Fall 2022 Issue


Sam Coughlin is proud of his privilege. Why wouldn’t he be? College degree. Black Lab named Scout. Takes her to the manmade creek in his affluent subdivision every day. Corporate ladder climber. Homeowner. Flipped two so far. If skin color had something to do with it—so what? Works hard. Pulled himself up by his bootstraps. Didn’t matter what kind of boots—or how high the straps. Fact that there was wealth on his grandmother’s side wasn’t something to be embarrassed about. Way Sam saw it—privilege got dealt like a hand of poker. He’d gotten a great hand—still mattered how he played it.

Why waste time feeling guilty about competitive advantage? Life is competition. Company promoted him based on his ability to gain advantage for them. Masculinity depends upon creating advantage for family. Sam’s father taught him this. He’d do anything for his family.

Stepping on another man if he had to was simply part of the game. Unpleasant part. Necessary at times, but nothing to gloat or speak about in certain company. White Male American. Wife of a different ethnicity. Supports her Black son from a different marriage. Has a fairer-skinned daughter with his fair-skinned wife. Flies Old Glory from their home. Another flag too during election years—has the blue candidate’s name on it.

Latter flag wasn’t flown when Sam lived in the south. Only in California. Home of the Liberal. Sign of acceptance in his front yard signals this to all. You’ve probably seen one like it. Reads, “In this household—blah blah blah.” Material goods like the family RV were rewards for these virtues—or at least the appearance of having them. Big cars. Pool in the backyard. Latino landscaping crew and car washers. Life was good. Knew it too. Sam burned the candle at both  ends for years. Corporate whipping boy with a regional director title. Not seeing his family took a toll. Gained the company man fifteen—then it was twenty. Bulging gut broke buttons on his white Brooks Brothers shirts. Wife started tickling him through the kite shaped holes his fat poked through. Stopped sewing the buttons back on. Sam began coughing uncontrollably at night. Thought it was allergies at first. Got a humidifier. Couldn’t get back to sleep most nights. Bothered. He’d lay in the space between waking life and sleep. Remaining still. Devices turned off. Sleep hygiene taught by a more disciplined female regional director failed. Just as he’d slip into sleep an energy that felt like fingertips would crawl up his neck. Each touch from the invisible hand pressed into his throat, poking the ribs of his esophagus. Squeezed. Gasping followed. Fought violently for air. Couldn’t breathe. Went on for weeks.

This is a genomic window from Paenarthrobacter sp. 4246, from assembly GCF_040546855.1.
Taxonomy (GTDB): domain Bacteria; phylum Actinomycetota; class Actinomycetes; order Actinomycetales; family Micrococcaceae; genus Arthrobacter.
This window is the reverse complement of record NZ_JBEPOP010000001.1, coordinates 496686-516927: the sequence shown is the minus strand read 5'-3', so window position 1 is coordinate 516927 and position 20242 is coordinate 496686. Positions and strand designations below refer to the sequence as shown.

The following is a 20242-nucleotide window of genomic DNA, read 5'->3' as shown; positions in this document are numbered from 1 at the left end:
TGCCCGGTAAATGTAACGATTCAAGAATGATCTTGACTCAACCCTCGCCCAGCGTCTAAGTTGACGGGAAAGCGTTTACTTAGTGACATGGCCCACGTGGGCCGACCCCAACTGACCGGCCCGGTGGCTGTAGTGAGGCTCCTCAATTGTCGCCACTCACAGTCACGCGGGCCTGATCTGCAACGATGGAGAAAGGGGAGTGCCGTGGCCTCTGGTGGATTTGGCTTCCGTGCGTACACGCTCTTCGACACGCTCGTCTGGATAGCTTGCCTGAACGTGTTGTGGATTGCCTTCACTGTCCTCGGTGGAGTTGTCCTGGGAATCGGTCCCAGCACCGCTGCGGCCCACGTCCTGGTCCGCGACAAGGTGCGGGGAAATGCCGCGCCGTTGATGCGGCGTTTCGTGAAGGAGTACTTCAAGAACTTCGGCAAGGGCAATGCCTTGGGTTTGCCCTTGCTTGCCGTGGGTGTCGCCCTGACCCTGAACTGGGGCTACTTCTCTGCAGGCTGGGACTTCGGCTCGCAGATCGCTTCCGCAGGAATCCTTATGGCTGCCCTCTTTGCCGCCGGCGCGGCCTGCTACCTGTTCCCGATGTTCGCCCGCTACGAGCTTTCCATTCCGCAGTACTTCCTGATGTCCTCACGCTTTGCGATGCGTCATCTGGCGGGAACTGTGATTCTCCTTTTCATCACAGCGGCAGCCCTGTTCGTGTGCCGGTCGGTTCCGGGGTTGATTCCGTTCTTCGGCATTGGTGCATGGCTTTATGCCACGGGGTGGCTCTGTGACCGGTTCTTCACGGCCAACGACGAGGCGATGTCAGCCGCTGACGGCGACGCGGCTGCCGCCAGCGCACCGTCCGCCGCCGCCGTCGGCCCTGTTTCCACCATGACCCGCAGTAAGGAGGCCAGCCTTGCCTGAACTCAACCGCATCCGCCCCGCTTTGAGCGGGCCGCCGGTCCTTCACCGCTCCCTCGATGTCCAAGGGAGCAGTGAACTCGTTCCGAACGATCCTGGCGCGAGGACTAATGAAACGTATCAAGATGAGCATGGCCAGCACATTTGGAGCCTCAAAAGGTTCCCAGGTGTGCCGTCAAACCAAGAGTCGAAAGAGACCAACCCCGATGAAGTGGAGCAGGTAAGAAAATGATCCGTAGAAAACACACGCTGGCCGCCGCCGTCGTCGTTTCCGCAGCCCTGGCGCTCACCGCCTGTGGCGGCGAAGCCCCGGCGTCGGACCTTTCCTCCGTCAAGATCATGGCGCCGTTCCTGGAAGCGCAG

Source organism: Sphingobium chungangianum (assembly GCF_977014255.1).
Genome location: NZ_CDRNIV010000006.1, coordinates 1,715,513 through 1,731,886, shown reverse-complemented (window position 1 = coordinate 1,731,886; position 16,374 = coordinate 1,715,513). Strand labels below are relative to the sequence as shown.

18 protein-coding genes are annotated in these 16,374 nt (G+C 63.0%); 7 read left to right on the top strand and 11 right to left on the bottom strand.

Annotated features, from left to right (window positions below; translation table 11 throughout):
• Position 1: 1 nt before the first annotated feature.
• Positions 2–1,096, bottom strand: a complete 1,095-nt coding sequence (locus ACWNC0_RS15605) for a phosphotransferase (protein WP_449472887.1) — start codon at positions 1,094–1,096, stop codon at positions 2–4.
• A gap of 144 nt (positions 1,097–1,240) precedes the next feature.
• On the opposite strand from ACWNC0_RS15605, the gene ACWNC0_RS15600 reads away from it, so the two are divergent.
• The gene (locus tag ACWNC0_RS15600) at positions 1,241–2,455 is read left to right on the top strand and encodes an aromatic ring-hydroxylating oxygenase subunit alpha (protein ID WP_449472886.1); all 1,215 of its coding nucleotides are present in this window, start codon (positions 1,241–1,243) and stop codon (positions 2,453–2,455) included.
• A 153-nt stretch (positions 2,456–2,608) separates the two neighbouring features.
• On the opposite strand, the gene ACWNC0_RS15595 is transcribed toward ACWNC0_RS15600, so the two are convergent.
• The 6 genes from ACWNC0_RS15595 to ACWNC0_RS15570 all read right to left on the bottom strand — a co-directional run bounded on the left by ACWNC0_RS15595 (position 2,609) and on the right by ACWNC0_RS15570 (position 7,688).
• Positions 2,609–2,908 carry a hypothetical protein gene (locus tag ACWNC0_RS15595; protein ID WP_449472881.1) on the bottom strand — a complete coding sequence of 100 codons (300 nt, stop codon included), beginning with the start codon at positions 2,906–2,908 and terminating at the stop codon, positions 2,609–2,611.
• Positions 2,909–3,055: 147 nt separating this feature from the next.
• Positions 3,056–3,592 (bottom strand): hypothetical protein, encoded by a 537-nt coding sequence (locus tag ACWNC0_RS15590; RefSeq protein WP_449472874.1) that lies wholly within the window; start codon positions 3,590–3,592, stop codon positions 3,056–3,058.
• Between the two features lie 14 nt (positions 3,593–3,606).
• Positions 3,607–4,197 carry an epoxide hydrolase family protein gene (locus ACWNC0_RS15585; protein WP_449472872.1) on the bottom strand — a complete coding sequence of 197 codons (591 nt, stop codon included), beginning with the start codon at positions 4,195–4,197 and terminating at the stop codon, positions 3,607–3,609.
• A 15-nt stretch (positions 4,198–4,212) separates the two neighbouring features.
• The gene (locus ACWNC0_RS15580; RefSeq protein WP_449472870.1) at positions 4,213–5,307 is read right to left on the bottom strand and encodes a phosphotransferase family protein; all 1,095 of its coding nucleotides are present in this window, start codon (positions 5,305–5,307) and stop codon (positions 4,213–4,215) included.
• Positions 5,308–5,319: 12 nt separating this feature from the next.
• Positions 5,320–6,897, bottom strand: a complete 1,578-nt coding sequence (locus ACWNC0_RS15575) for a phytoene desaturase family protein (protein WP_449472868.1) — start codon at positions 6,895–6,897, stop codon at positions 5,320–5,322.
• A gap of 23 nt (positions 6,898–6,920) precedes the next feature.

First time Sam felt the energy was on a Wednesday. Dozed off watching troubling news on a social media site after a long day of driving the California coast. Officer from another state knelt on a Black man’s neck. Killed him. City of Angels revolted. Police mobilized. Los Angeles locked down. Felt like the whole country was burning. Sam and family lived in an affluent suburb in the Santa Clarita Valley. Felt safe. Forty minutes from the city. Protest proof zip code. Santa Clarita offered better schools. Cleaner neighborhoods. All seemed to change after the knee on the neck. Made Sam reconsider how to best protect his family. Too much work. Worry. Finances. Extra weight. Falling behind in the race. White man’s burden. Purchased a gun.